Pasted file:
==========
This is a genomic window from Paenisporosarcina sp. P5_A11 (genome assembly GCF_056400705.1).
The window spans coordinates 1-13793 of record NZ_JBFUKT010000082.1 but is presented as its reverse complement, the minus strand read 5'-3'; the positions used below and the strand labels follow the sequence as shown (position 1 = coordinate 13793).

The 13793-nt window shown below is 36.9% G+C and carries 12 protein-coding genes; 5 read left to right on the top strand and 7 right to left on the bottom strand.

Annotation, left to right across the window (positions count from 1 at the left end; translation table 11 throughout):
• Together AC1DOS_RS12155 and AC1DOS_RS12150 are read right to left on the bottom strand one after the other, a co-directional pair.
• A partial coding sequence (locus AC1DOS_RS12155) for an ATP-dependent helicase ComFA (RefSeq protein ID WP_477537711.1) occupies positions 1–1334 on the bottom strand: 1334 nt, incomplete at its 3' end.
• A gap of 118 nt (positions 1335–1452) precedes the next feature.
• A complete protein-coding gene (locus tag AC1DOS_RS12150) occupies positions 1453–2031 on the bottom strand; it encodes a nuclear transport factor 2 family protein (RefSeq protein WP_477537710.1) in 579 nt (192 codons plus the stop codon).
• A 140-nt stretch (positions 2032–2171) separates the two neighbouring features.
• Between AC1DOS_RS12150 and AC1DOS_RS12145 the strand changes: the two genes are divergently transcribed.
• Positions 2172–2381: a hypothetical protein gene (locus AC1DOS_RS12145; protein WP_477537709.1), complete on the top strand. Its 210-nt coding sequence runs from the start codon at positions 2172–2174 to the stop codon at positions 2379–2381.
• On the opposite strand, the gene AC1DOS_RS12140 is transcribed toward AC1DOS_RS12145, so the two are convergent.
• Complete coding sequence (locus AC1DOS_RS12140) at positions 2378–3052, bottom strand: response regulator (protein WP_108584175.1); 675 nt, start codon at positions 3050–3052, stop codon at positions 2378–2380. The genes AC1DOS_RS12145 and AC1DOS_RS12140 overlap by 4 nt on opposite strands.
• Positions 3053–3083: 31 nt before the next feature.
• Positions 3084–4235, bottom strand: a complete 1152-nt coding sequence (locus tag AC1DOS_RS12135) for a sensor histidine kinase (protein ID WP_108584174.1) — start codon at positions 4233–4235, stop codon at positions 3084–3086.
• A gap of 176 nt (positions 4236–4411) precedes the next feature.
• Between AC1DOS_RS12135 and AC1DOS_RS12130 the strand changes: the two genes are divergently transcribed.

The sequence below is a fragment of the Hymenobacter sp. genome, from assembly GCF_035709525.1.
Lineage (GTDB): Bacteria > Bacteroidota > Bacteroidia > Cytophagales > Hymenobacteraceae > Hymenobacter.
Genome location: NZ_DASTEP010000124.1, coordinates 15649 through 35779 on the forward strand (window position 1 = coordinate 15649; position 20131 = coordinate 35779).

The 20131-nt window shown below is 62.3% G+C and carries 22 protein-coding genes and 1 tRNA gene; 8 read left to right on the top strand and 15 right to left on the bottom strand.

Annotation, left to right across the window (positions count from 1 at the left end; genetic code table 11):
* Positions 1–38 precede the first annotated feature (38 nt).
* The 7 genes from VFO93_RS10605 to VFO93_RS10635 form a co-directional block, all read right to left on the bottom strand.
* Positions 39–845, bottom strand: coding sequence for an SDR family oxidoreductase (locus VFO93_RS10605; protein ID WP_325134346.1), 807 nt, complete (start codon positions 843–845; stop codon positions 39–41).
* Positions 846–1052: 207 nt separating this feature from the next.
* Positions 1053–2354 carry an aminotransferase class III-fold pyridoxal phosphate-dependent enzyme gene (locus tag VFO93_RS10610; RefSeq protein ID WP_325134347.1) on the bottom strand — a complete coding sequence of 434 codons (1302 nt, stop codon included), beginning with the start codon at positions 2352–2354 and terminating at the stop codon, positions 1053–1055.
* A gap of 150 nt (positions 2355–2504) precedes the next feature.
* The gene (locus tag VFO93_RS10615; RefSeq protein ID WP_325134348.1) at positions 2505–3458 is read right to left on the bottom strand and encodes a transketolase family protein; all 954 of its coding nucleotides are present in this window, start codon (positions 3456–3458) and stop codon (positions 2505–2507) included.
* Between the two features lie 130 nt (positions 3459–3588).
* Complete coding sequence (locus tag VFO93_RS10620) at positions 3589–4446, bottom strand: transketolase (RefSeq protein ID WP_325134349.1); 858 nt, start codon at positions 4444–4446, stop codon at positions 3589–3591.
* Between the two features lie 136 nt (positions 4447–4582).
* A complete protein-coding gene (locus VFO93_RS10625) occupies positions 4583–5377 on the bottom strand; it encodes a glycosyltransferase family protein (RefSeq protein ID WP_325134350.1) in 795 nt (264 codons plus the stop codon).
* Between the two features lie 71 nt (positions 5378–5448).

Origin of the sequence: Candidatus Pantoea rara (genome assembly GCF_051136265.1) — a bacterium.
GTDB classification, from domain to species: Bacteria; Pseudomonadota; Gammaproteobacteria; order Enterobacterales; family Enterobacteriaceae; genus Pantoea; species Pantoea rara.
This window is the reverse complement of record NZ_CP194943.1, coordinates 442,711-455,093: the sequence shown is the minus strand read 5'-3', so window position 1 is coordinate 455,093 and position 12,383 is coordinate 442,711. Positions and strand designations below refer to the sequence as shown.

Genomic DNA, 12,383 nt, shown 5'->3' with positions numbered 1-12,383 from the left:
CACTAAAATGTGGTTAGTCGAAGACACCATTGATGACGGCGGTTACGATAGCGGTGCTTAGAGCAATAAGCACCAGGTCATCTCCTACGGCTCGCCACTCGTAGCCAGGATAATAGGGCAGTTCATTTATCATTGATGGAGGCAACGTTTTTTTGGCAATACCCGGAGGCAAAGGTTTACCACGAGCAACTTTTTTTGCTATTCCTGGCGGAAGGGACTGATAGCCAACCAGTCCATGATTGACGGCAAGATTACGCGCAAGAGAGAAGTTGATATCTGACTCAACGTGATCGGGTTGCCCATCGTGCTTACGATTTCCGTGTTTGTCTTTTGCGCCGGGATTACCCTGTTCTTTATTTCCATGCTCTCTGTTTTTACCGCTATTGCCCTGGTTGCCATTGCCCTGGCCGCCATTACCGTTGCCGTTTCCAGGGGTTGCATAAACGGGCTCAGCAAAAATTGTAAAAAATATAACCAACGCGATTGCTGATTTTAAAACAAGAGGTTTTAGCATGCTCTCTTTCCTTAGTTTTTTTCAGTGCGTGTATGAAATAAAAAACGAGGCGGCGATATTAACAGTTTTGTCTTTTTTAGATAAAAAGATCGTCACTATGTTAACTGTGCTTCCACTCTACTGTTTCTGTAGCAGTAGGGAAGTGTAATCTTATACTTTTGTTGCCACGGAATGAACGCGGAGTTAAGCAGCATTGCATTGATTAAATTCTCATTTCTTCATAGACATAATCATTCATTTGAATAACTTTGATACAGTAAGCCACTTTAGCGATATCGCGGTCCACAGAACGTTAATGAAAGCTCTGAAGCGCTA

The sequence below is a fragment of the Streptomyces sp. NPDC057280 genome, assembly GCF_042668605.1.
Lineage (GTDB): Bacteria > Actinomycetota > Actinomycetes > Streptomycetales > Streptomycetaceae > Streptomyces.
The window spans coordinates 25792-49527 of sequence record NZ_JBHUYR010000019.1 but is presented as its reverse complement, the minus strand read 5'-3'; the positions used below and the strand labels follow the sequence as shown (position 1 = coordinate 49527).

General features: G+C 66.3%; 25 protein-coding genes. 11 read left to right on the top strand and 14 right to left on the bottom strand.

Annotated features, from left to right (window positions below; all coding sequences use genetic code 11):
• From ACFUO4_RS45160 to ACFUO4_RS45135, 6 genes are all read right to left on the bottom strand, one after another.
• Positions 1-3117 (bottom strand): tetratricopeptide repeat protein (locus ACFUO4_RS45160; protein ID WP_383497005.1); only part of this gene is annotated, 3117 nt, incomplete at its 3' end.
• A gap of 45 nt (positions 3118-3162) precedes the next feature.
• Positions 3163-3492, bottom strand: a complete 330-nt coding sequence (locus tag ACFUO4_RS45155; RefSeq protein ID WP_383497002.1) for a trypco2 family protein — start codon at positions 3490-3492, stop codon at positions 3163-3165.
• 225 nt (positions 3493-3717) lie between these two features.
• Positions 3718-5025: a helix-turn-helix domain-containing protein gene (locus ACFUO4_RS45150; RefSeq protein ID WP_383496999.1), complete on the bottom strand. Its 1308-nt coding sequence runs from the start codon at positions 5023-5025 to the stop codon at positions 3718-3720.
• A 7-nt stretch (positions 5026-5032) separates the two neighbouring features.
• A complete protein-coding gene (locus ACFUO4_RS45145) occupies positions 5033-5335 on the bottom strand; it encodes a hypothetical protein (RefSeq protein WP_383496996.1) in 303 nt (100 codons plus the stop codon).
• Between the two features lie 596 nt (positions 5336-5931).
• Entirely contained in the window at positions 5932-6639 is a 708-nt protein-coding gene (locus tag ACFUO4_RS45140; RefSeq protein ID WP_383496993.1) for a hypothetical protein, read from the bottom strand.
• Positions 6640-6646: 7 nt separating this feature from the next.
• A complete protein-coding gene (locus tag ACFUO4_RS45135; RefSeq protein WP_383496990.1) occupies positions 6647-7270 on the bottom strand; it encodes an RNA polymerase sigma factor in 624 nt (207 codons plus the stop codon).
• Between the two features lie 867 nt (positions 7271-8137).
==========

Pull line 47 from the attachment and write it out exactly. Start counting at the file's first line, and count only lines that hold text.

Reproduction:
• A gap of 45 nt (positions 3118-3162) precedes the next feature.